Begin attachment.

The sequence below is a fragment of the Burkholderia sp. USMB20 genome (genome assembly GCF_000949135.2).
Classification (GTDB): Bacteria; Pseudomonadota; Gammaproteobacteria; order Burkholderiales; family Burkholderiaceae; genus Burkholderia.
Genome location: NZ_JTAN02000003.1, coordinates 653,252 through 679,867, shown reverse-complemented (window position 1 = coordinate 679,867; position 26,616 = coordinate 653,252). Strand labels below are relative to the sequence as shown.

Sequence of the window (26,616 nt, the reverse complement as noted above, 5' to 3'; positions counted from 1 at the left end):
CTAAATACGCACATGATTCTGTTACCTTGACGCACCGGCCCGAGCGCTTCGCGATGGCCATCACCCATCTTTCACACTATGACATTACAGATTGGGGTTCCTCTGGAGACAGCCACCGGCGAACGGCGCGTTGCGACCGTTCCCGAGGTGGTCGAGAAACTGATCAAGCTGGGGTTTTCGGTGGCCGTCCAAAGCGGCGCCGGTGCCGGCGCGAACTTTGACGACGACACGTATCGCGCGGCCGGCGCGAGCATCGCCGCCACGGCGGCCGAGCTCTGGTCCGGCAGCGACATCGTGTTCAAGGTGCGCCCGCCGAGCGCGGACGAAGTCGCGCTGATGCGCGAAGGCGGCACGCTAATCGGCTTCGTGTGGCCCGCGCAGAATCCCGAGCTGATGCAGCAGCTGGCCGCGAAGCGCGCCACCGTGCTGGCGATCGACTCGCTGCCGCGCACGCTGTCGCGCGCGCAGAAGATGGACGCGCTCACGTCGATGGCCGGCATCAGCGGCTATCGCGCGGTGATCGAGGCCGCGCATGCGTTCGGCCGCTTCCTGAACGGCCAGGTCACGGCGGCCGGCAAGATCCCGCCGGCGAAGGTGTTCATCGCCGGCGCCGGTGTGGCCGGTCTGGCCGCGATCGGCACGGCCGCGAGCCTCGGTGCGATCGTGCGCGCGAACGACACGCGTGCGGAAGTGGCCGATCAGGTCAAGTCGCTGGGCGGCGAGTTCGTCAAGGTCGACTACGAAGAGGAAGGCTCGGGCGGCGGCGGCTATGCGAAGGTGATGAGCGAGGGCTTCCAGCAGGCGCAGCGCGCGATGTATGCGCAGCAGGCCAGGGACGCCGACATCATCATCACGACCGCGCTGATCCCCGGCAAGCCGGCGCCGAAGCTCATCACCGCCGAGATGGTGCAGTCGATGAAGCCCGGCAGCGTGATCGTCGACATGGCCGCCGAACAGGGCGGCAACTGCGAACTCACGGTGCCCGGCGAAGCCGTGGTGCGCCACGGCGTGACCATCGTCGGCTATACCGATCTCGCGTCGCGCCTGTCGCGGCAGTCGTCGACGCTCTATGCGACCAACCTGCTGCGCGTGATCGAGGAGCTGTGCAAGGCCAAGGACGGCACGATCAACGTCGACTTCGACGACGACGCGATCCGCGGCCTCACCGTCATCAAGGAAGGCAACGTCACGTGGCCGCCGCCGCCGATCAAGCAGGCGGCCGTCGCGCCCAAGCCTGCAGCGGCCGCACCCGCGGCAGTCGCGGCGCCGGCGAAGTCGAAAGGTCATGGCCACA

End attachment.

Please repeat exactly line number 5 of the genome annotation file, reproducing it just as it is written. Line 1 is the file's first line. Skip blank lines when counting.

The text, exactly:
CTAAATACGCACATGATTCTGTTACCTTGACGCACCGGCCCGAGCGCTTCGCGATGGCCATCACCCATCTTTCACACTATGACATTACAGATTGGGGTTCCTCTGGAGACAGCCACCGGCGAACGGCGCGTTGCGACCGTTCCCGAGGTGGTCGAGAAACTGATCAAGCTGGGGTTTTCGGTGGCCGTCCAAAGCGGCGCCGGTGCCGGCGCGAACTTTGACGACGACACGTATCGCGCGGCCGGCGCGAGCATCGCCGCCACGGCGGCCGAGCTCTGGTCCGGCAGCGACATCGTGTTCAAGGTGCGCCCGCCGAGCGCGGACGAAGTCGCGCTGATGCGCGAAGGCGGCACGCTAATCGGCTTCGTGTGGCCCGCGCAGAATCCCGAGCTGATGCAGCAGCTGGCCGCGAAGCGCGCCACCGTGCTGGCGATCGACTCGCTGCCGCGCACGCTGTCGCGCGCGCAGAAGATGGACGCGCTCACGTCGATGGCCGGCATCAGCGGCTATCGCGCGGTGATCGAGGCCGCGCATGCGTTCGGCCGCTTCCTGAACGGCCAGGTCACGGCGGCCGGCAAGATCCCGCCGGCGAAGGTGTTCATCGCCGGCGCCGGTGTGGCCGGTCTGGCCGCGATCGGCACGGCCGCGAGCCTCGGTGCGATCGTGCGCGCGAACGACACGCGTGCGGAAGTGGCCGATCAGGTCAAGTCGCTGGGCGGCGAGTTCGTCAAGGTCGACTACGAAGAGGAAGGCTCGGGCGGCGGCGGCTATGCGAAGGTGATGAGCGAGGGCTTCCAGCAGGCGCAGCGCGCGATGTATGCGCAGCAGGCCAGGGACGCCGACATCATCATCACGACCGCGCTGATCCCCGGCAAGCCGGCGCCGAAGCTCATCACCGCCGAGATGGTGCAGTCGATGAAGCCCGGCAGCGTGATCGTCGACATGGCCGCCGAACAGGGCGGCAACTGCGAACTCACGGTGCCCGGCGAAGCCGTGGTGCGCCACGGCGTGACCATCGTCGGCTATACCGATCTCGCGTCGCGCCTGTCGCGGCAGTCGTCGACGCTCTATGCGACCAACCTGCTGCGCGTGATCGAGGAGCTGTGCAAGGCCAAGGACGGCACGATCAACGTCGACTTCGACGACGACGCGATCCGCGGCCTCACCGTCATCAAGGAAGGCAACGTCACGTGGCCGCCGCCGCCGATCAAGCAGGCGGCCGTCGCGCCCAAGCCTGCAGCGGCCGCACCCGCGGCAGTCGCGGCGCCGGCGAAGTCGAAAGGTCATGGCCACA